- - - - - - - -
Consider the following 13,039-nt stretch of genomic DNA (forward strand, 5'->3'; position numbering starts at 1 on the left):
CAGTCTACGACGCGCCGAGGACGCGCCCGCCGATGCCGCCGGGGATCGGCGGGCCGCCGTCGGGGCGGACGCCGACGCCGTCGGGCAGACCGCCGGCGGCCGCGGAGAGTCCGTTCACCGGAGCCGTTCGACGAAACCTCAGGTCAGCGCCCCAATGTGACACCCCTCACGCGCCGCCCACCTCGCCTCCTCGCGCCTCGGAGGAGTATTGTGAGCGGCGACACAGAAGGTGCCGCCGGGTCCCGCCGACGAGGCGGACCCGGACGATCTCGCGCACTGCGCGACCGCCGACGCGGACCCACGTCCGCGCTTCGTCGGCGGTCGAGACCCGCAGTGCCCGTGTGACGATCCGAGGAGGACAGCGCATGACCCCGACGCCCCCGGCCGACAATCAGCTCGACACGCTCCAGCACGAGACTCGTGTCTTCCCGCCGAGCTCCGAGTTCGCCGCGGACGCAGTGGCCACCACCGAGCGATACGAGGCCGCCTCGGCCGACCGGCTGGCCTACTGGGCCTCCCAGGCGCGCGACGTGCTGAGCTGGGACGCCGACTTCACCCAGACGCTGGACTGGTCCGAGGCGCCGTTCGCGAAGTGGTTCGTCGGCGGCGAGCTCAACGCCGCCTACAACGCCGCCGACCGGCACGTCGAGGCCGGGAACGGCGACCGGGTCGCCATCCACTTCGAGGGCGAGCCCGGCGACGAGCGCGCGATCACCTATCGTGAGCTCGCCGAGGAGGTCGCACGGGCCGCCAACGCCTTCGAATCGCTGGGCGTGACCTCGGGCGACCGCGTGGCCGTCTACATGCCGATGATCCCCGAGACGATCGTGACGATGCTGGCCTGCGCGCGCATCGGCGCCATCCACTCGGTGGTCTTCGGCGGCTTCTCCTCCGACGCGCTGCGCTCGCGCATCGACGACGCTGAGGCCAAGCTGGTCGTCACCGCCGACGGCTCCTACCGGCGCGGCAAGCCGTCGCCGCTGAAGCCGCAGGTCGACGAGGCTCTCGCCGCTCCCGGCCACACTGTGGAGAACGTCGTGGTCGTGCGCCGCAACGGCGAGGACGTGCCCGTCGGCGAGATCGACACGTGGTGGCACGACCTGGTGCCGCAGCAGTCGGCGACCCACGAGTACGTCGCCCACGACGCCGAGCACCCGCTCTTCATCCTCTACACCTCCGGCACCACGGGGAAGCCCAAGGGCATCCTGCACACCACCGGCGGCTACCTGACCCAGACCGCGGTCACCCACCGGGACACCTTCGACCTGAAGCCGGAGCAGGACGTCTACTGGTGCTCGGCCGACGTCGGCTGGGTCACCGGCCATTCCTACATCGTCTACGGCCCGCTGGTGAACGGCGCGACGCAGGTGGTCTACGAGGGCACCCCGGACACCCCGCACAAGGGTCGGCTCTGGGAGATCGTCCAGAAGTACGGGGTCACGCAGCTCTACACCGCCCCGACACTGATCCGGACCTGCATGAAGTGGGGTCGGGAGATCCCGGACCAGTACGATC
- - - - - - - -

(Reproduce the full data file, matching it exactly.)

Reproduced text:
Consider the following 13,039-nt stretch of genomic DNA (forward strand, 5'->3'; position numbering starts at 1 on the left):
CAGTCTACGACGCGCCGAGGACGCGCCCGCCGATGCCGCCGGGGATCGGCGGGCCGCCGTCGGGGCGGACGCCGACGCCGTCGGGCAGACCGCCGGCGGCCGCGGAGAGTCCGTTCACCGGAGCCGTTCGACGAAACCTCAGGTCAGCGCCCCAATGTGACACCCCTCACGCGCCGCCCACCTCGCCTCCTCGCGCCTCGGAGGAGTATTGTGAGCGGCGACACAGAAGGTGCCGCCGGGTCCCGCCGACGAGGCGGACCCGGACGATCTCGCGCACTGCGCGACCGCCGACGCGGACCCACGTCCGCGCTTCGTCGGCGGTCGAGACCCGCAGTGCCCGTGTGACGATCCGAGGAGGACAGCGCATGACCCCGACGCCCCCGGCCGACAATCAGCTCGACACGCTCCAGCACGAGACTCGTGTCTTCCCGCCGAGCTCCGAGTTCGCCGCGGACGCAGTGGCCACCACCGAGCGATACGAGGCCGCCTCGGCCGACCGGCTGGCCTACTGGGCCTCCCAGGCGCGCGACGTGCTGAGCTGGGACGCCGACTTCACCCAGACGCTGGACTGGTCCGAGGCGCCGTTCGCGAAGTGGTTCGTCGGCGGCGAGCTCAACGCCGCCTACAACGCCGCCGACCGGCACGTCGAGGCCGGGAACGGCGACCGGGTCGCCATCCACTTCGAGGGCGAGCCCGGCGACGAGCGCGCGATCACCTATCGTGAGCTCGCCGAGGAGGTCGCACGGGCCGCCAACGCCTTCGAATCGCTGGGCGTGACCTCGGGCGACCGCGTGGCCGTCTACATGCCGATGATCCCCGAGACGATCGTGACGATGCTGGCCTGCGCGCGCATCGGCGCCATCCACTCGGTGGTCTTCGGCGGCTTCTCCTCCGACGCGCTGCGCTCGCGCATCGACGACGCTGAGGCCAAGCTGGTCGTCACCGCCGACGGCTCCTACCGGCGCGGCAAGCCGTCGCCGCTGAAGCCGCAGGTCGACGAGGCTCTCGCCGCTCCCGGCCACACTGTGGAGAACGTCGTGGTCGTGCGCCGCAACGGCGAGGACGTGCCCGTCGGCGAGATCGACACGTGGTGGCACGACCTGGTGCCGCAGCAGTCGGCGACCCACGAGTACGTCGCCCACGACGCCGAGCACCCGCTCTTCATCCTCTACACCTCCGGCACCACGGGGAAGCCCAAGGGCATCCTGCACACCACCGGCGGCTACCTGACCCAGACCGCGGTCACCCACCGGGACACCTTCGACCTGAAGCCGGAGCAGGACGTCTACTGGTGCTCGGCCGACGTCGGCTGGGTCACCGGCCATTCCTACATCGTCTACGGCCCGCTGGTGAACGGCGCGACGCAGGTGGTCTACGAGGGCACCCCGGACACCCCGCACAAGGGTCGGCTCTGGGAGATCGTCCAGAAGTACGGGGTCACGCAGCTCTACACCGCCCCGACACTGATCCGGACCTGCATGAAGTGGGGTCGGGAGATCCCGGACCAGTACGATC